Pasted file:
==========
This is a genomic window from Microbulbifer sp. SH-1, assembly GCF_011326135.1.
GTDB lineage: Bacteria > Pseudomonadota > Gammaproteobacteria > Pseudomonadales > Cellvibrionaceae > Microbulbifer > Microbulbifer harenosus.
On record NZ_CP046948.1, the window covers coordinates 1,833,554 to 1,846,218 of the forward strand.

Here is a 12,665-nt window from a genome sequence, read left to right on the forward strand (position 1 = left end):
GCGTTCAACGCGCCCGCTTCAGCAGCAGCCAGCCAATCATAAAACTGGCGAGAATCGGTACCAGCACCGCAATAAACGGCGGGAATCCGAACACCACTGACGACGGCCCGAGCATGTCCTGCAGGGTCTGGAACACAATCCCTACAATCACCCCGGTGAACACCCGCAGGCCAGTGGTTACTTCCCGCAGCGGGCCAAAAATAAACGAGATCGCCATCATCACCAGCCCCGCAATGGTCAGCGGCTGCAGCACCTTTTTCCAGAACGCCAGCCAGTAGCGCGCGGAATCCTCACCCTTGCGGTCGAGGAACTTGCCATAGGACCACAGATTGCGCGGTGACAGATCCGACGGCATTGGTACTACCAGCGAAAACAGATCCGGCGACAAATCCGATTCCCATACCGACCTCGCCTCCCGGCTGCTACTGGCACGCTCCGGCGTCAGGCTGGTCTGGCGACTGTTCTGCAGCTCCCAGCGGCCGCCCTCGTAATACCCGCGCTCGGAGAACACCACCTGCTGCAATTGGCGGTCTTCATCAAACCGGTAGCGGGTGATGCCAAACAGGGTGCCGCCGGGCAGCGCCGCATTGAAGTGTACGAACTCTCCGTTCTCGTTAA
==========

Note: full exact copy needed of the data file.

This is a genomic window from Microbulbifer sp. SH-1, assembly GCF_011326135.1.
GTDB lineage: Bacteria > Pseudomonadota > Gammaproteobacteria > Pseudomonadales > Cellvibrionaceae > Microbulbifer > Microbulbifer harenosus.
On record NZ_CP046948.1, the window covers coordinates 1,833,554 to 1,846,218 of the forward strand.

Here is a 12,665-nt window from a genome sequence, read left to right on the forward strand (position 1 = left end):
GCGTTCAACGCGCCCGCTTCAGCAGCAGCCAGCCAATCATAAAACTGGCGAGAATCGGTACCAGCACCGCAATAAACGGCGGGAATCCGAACACCACTGACGACGGCCCGAGCATGTCCTGCAGGGTCTGGAACACAATCCCTACAATCACCCCGGTGAACACCCGCAGGCCAGTGGTTACTTCCCGCAGCGGGCCAAAAATAAACGAGATCGCCATCATCACCAGCCCCGCAATGGTCAGCGGCTGCAGCACCTTTTTCCAGAACGCCAGCCAGTAGCGCGCGGAATCCTCACCCTTGCGGTCGAGGAACTTGCCATAGGACCACAGATTGCGCGGTGACAGATCCGACGGCATTGGTACTACCAGCGAAAACAGATCCGGCGACAAATCCGATTCCCATACCGACCTCGCCTCCCGGCTGCTACTGGCACGCTCCGGCGTCAGGCTGGTCTGGCGACTGTTCTGCAGCTCCCAGCGGCCGCCCTCGTAATACCCGCGCTCGGAGAACACCACCTGCTGCAATTGGCGGTCTTCATCAAACCGGTAGCGGGTGATGCCAAACAGGGTGCCGCCGGGCAGCGCCGCATTGAAGTGTACGAACTCTCCGTTCTCGTTAA